News / Asia

Laos Dam Project Tests Credibility of Mekong River Commission

Border sign on Mekong River
Border sign on Mekong River
Daniel Schearf
Ministers of lower Mekong River nations gather in Laos this week for annual meetings of the Mekong River Commission.  The MRC, which facilitates management of the river's resources, says they are likely to discuss the controversial Xayaburi Dam project - a key worry of environmentalists. 
 
Water and environment ministers from Cambodia, Laos, Thailand and Vietnam are in Luang Prabang Thursday for meetings of the Mekong River Commission.
 
The commission was formed in 1995 to better manage the river's resources, but environmental activists say its relevance is being tested by a controversial hydropower dam.
 
Laos’ dam in Xayaburi province would be the first on the mainstream of the lower Mekong and environmental activists worry it could damage the river and affect the millions of people who live alongside it.
 
At the last MRC meeting, Cambodia and Vietnam asked for a delay to study its environmental impact. Instead, Laos moved ahead with project-related construction and signed a power purchasing agreement with Thailand.
 
MRC spokesman Surasak Glahan says since then, Cambodia and Vietnam have not pushed the issue within the MRC.
 
“And, up until now, the MRC secretariat has not received further update from the member countries on their view regarding the status of the project consultation," he said. 
 
Lao authorities say they made adjustments to the designs of the dam to improve fish migration and sedimentation, but have yet to make the plans public.  Regardless, Cambodia and Vietnam seem to be accepting the changes and that the project will go ahead.
 
Previous MRC-commissioned environmental studies recommended that no dams be built on the mainstream Mekong for at least ten years.
 
Aviva Imhof is campaign director at environmental group International Rivers.  She says that puts the Mekong River Commission's relevance in question.
 
"If it's not already experiencing a crisis of purpose and confidence, it certainly should be.  Because, this commission was set up to negotiate and ensure that there was balanced and fair development of the river and management of the river and yet one country appears to be moving forward without really following the procedures that were agreed upon," she said.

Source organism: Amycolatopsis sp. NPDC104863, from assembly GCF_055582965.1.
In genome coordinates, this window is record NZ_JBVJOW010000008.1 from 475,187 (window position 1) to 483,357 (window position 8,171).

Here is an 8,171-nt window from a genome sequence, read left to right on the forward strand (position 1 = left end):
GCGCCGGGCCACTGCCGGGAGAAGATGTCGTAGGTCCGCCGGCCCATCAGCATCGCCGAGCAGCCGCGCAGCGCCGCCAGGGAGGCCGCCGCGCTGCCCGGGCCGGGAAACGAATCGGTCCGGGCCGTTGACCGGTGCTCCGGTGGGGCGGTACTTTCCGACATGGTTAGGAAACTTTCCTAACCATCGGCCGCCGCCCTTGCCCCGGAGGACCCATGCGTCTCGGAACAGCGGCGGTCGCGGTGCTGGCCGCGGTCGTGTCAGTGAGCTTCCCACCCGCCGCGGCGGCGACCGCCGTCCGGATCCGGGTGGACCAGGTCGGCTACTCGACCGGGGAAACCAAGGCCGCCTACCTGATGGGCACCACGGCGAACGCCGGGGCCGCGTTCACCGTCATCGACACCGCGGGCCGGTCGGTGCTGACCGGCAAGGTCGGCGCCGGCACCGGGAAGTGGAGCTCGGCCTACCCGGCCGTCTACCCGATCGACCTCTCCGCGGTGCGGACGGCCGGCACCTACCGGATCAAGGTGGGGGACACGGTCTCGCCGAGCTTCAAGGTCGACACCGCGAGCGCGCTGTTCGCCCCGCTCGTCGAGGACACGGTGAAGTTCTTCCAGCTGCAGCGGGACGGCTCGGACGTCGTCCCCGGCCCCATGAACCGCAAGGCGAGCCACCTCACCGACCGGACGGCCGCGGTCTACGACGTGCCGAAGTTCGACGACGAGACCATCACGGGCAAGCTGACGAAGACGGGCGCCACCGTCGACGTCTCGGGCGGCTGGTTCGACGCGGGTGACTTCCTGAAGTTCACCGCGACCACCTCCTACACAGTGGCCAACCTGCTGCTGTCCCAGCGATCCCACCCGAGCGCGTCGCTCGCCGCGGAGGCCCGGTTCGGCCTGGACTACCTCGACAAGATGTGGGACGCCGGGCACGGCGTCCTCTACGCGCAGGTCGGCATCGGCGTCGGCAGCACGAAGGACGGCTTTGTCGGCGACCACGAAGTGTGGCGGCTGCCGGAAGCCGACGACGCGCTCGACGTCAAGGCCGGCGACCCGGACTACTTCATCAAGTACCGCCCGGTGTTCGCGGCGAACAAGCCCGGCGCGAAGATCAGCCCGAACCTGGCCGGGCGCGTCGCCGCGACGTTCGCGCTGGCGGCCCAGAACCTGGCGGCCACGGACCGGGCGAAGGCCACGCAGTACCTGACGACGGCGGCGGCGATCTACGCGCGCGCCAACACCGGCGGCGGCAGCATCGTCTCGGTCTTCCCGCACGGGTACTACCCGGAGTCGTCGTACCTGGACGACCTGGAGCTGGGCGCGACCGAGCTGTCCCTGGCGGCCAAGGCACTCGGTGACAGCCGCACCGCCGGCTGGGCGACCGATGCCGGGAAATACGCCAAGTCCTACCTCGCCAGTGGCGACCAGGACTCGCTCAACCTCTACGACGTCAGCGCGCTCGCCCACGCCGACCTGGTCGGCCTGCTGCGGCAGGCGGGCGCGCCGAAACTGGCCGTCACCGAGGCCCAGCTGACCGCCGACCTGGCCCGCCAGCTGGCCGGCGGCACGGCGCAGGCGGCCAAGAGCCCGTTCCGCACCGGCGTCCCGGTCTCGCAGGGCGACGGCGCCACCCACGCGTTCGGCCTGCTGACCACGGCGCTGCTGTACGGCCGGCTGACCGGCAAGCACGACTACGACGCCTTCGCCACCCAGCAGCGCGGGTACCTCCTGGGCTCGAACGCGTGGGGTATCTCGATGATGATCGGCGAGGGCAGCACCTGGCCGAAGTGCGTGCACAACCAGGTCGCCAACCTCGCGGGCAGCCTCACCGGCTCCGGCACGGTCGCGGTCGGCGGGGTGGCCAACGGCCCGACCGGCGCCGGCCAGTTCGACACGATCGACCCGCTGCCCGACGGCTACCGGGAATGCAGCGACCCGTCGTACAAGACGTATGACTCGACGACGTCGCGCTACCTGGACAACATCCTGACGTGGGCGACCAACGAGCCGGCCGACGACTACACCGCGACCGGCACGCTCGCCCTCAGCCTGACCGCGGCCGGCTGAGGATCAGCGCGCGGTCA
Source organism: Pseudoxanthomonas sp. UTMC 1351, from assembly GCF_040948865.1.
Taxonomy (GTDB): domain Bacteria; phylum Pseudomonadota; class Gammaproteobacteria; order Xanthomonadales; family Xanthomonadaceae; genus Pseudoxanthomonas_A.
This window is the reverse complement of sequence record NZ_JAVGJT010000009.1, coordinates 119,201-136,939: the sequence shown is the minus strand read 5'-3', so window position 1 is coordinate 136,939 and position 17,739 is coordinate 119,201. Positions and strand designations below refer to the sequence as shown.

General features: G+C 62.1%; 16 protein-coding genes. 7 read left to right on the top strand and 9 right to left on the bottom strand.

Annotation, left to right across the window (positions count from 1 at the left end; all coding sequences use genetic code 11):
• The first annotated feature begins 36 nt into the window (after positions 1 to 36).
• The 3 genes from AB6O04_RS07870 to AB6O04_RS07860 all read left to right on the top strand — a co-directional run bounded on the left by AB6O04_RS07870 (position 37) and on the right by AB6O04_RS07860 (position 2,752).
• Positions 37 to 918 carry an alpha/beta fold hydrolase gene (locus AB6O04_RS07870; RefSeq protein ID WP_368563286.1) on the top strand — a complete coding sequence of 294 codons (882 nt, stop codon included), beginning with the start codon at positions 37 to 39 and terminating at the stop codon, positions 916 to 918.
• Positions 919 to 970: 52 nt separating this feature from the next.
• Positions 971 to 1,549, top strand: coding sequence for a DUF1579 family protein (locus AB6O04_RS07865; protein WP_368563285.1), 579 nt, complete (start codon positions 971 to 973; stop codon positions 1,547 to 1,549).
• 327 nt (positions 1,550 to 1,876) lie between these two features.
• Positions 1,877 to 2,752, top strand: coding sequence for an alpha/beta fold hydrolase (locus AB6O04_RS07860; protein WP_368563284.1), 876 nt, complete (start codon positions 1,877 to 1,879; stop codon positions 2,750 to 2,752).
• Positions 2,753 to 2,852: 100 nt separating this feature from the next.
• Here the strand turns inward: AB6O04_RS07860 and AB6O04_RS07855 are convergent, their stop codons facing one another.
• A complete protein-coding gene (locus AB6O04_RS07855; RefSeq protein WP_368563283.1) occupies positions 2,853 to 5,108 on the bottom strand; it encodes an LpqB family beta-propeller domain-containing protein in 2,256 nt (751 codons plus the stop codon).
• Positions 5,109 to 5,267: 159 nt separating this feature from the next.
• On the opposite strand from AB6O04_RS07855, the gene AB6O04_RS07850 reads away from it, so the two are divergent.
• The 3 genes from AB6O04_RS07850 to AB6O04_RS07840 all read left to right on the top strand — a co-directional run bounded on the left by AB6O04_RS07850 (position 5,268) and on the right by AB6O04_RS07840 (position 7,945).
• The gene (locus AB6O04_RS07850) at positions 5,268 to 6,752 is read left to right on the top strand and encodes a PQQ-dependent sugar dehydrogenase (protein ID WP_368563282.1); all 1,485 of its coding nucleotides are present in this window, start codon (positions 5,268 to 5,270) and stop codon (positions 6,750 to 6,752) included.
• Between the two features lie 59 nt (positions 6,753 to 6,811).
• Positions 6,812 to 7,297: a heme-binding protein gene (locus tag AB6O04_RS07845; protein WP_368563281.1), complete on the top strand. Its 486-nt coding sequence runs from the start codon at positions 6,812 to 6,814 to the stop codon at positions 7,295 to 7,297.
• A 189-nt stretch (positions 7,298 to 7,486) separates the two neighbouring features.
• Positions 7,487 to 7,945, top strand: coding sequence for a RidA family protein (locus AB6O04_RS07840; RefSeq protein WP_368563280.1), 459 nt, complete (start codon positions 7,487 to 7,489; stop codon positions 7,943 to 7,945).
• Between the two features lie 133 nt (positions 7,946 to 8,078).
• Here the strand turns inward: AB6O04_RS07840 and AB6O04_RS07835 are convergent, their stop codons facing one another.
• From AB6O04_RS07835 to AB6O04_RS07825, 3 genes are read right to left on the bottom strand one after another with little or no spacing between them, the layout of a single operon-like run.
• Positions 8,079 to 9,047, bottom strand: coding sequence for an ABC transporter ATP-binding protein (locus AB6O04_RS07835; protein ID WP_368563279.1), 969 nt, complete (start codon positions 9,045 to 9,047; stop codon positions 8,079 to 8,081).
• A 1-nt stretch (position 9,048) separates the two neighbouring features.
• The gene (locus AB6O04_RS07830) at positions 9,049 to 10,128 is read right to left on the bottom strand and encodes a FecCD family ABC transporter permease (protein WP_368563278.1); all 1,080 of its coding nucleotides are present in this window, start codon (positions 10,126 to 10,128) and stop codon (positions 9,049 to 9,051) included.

Almost all the electricity from the Xayaburi will be sold to Thailand.  A group of Thai activists are suing Thai energy authorities in hopes of stopping the project.
 
Laos plans to build several more dams on the Mekong in hopes of becoming the so-called “battery of Asia.”  
 
Downstream countries worry the dams could affect key industries. Vietnam's rice production is tied to the river while Cambodians source about 80 percent of their protein from the Mekong. 
 
Some estimates say as many as 20 or more fish species could be wiped out if the dam goes ahead, although most would be larger fish so food security would not be drastically affected.
 
Marc Goichot is with the World Wide Fund for Nature and based in Laos. He says iconic species such as the Mekong Giant Catfish could become extinct.
 
"There are so many species in the Mekong and some of them are not even described yet.  And, we might lose them before we describe them.  It is also very important because the Mekong is probably also one of the places in the world where there is the strongest link between biodiversity and livelihood," he said. 
 
Goichot says the WWF is not against hydropower, but encourages Laos to pursue less risky projects to meet its energy needs.
 
Impoverished Laos says selling hydropower to its neighbors will help it get out of poverty.
 
However, International Rivers’ Imhof says dam projects almost always leave people worse off as they are deprived of natural resources.
 
"And, there's been very little evidence so far that the benefits of the revenue that's been generated from these projects is actually trickling down to those communities that have been most effected," he said. 
 
Environmental activists say part of the problem with dam construction is that not much is not known about the effect on a river until it is completed.  
 
China is the only country that has built hydropower dams on the mainstream of the upper Mekong.  Beijing has faced criticism for sharing little data with downstream neighbors or discussing plans for future dam construction.
 
Ed Grumbine is a guest specialist on biodiversity at China's Kunming Institute of Botany.  Speaking via Skype, he tells VOA lower Mekong countries seem to be following China's model, regardless of future consequences.
 
"The data that we have right now shows that there will be significant impacts from the cumulative operation of China's hydropower dams.  The Chinese government does not agree with those surveys.  But, then, China has not played ball with the lower Mekong states up to this point," he said. 
 
Grumbine says, to meet their energy needs, Lower Mekong nations should focus on improving energy efficiency, reducing demand and developing alternative energy.
 

You May Like

Missouri Town Braces for Possible Racial Unrest

Situation in Ferguson hinges on whether white police officer will be indicted for August shooting death of unarmed black teen; decision could come Monday More

Video Ukraine Marks Anniversary of 1930s Deadly Famine

President Poroshenko compares Soviet-era ‘genocide’ to current tactics of pro-Russia rebels in Ukraine's east More

S. Philippines Convictions Elusive 5 Years After Election-related Killings

Officials vowed to deliver justice as the nation marked the anniversary of the country's worst political massacre that left 58 dead, more than half media More

This forum has been closed.
Comment Sorting
Comments
     
by: Jonathan Huang from: canada
January 15, 2013 7:34 PM